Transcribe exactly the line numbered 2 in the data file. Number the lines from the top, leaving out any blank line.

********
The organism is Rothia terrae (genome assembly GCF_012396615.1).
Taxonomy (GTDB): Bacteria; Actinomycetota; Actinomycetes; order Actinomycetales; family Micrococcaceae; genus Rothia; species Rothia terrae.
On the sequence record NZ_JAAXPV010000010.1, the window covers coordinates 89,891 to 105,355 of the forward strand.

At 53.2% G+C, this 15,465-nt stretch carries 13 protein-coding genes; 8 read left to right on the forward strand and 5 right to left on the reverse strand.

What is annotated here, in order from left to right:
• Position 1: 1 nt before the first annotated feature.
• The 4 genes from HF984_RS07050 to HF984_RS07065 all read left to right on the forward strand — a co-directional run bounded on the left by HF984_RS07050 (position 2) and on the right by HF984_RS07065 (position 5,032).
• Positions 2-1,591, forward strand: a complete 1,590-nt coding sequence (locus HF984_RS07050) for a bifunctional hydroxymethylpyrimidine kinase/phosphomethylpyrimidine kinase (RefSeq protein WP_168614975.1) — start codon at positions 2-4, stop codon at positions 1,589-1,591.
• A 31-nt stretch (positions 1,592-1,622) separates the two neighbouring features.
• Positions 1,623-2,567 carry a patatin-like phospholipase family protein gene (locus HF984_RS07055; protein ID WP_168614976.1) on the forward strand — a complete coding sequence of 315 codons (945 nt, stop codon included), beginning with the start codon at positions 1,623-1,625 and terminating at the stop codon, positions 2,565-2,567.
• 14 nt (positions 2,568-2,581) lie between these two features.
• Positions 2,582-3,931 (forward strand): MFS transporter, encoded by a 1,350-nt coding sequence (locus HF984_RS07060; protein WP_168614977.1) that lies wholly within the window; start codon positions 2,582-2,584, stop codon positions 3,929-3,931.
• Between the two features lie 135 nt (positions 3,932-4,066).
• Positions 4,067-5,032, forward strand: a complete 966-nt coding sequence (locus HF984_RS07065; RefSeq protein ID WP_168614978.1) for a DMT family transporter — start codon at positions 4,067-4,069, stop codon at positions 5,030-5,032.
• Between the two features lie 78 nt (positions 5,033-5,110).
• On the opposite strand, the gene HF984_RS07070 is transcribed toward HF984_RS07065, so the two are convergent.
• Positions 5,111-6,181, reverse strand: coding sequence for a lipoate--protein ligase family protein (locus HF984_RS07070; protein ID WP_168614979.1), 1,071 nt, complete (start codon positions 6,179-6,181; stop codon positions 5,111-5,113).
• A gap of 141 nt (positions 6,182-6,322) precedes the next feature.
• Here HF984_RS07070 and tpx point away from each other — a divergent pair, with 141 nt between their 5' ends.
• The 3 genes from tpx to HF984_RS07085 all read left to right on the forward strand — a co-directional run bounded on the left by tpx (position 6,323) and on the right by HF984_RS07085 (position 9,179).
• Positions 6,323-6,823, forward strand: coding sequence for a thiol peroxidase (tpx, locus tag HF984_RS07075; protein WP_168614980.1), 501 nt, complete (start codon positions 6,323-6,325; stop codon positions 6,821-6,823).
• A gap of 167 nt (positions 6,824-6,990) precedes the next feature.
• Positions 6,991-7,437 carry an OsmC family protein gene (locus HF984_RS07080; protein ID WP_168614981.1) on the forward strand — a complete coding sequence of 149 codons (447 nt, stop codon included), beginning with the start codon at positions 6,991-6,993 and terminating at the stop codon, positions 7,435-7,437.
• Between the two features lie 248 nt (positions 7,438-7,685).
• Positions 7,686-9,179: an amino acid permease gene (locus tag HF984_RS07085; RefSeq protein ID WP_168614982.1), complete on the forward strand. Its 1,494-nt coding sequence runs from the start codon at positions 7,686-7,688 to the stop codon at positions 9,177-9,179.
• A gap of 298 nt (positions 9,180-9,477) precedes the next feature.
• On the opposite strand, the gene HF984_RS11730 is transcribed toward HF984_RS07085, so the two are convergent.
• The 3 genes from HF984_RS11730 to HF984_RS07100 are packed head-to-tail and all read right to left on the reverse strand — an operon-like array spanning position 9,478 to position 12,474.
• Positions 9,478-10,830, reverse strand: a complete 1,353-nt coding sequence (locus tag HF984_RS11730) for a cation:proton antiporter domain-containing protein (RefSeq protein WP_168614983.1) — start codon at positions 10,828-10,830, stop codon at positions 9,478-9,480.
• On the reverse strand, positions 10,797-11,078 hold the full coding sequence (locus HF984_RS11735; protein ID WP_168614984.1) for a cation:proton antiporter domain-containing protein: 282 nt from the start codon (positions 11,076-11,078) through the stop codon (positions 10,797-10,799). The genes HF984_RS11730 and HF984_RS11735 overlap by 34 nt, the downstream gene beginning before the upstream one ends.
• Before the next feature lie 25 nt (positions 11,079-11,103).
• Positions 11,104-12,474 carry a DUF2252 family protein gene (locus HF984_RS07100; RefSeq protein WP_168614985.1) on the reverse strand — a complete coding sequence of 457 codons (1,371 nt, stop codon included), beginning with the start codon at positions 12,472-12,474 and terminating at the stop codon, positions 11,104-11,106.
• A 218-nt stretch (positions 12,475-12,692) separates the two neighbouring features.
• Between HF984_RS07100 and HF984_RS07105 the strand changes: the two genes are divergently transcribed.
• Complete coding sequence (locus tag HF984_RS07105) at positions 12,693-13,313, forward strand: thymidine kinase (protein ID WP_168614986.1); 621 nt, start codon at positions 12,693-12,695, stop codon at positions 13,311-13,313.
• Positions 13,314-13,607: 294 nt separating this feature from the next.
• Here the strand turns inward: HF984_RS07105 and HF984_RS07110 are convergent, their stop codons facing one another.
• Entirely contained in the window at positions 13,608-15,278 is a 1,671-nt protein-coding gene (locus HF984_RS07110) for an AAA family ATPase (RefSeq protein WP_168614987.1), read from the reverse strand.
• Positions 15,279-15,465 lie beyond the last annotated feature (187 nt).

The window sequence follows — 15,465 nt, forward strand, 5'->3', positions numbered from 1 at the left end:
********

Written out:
Taxonomy (GTDB): Bacteria; Actinomycetota; Actinomycetes; order Actinomycetales; family Micrococcaceae; genus Rothia; species Rothia terrae.